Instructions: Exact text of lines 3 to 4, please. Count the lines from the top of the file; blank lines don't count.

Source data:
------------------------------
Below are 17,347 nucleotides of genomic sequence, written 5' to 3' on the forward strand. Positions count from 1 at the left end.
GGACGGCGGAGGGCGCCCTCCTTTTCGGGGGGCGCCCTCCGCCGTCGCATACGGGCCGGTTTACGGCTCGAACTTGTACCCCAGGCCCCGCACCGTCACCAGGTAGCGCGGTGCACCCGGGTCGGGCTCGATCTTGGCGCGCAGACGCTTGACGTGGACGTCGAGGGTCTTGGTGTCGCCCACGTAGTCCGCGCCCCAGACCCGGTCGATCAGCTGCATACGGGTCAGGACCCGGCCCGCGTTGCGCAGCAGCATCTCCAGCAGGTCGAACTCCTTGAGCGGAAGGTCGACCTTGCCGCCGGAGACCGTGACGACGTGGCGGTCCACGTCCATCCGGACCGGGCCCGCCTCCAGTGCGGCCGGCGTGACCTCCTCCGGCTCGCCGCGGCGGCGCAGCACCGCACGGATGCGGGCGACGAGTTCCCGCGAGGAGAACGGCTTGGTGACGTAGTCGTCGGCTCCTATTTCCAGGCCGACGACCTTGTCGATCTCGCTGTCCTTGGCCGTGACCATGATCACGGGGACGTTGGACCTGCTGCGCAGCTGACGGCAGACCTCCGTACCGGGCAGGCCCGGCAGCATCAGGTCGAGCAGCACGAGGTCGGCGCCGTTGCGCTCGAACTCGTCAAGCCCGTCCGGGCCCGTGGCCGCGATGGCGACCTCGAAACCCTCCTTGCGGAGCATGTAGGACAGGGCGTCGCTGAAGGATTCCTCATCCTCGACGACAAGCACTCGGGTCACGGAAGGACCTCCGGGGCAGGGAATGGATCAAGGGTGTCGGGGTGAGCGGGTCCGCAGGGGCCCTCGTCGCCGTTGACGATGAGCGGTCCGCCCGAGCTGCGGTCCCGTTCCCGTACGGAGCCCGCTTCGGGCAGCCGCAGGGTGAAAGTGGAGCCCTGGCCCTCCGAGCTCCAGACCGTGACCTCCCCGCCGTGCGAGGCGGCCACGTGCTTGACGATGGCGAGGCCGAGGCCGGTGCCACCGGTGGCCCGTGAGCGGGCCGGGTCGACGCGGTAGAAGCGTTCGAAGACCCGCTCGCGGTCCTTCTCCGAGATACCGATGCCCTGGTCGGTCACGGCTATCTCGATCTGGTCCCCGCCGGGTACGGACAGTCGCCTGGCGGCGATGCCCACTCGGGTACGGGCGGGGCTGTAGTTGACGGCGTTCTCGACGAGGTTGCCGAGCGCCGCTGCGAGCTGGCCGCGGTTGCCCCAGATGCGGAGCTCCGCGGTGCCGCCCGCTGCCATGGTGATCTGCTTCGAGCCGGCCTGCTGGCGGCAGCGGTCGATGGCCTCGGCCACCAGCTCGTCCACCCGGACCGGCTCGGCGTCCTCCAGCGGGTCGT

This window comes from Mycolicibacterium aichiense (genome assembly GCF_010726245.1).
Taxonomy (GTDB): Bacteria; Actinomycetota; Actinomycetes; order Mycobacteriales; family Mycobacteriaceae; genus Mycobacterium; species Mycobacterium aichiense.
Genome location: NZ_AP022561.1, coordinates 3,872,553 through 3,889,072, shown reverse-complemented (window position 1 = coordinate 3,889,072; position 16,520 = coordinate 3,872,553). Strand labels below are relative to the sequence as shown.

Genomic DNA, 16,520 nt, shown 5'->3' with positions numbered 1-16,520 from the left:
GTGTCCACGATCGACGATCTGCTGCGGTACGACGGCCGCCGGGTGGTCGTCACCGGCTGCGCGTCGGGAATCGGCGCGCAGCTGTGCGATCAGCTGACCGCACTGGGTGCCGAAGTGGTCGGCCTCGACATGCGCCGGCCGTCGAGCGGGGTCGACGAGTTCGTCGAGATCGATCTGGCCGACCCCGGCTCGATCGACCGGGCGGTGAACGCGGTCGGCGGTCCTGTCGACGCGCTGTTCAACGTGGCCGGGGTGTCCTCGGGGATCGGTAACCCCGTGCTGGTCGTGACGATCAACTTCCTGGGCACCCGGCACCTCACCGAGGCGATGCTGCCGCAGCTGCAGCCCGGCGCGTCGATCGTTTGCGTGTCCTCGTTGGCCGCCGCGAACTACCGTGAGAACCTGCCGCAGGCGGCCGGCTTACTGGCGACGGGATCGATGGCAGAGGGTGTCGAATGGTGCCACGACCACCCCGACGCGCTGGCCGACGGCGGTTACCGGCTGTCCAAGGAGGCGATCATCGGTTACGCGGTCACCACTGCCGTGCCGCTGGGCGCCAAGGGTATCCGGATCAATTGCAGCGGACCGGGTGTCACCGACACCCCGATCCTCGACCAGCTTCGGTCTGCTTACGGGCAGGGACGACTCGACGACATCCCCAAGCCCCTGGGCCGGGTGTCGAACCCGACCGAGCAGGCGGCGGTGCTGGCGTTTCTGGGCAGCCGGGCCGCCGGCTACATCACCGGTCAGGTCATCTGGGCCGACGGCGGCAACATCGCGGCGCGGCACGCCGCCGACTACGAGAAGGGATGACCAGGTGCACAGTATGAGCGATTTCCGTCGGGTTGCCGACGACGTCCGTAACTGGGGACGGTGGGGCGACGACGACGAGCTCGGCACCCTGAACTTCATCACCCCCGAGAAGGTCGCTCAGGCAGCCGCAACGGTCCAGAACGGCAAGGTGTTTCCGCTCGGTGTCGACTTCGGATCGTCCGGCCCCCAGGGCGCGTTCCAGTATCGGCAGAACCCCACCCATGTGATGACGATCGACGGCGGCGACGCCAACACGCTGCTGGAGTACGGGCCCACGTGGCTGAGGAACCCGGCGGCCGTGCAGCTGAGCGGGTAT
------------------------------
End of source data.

This window comes from Mycolicibacterium aichiense (genome assembly GCF_010726245.1).
Taxonomy (GTDB): Bacteria; Actinomycetota; Actinomycetes; order Mycobacteriales; family Mycobacteriaceae; genus Mycobacterium; species Mycobacterium aichiense.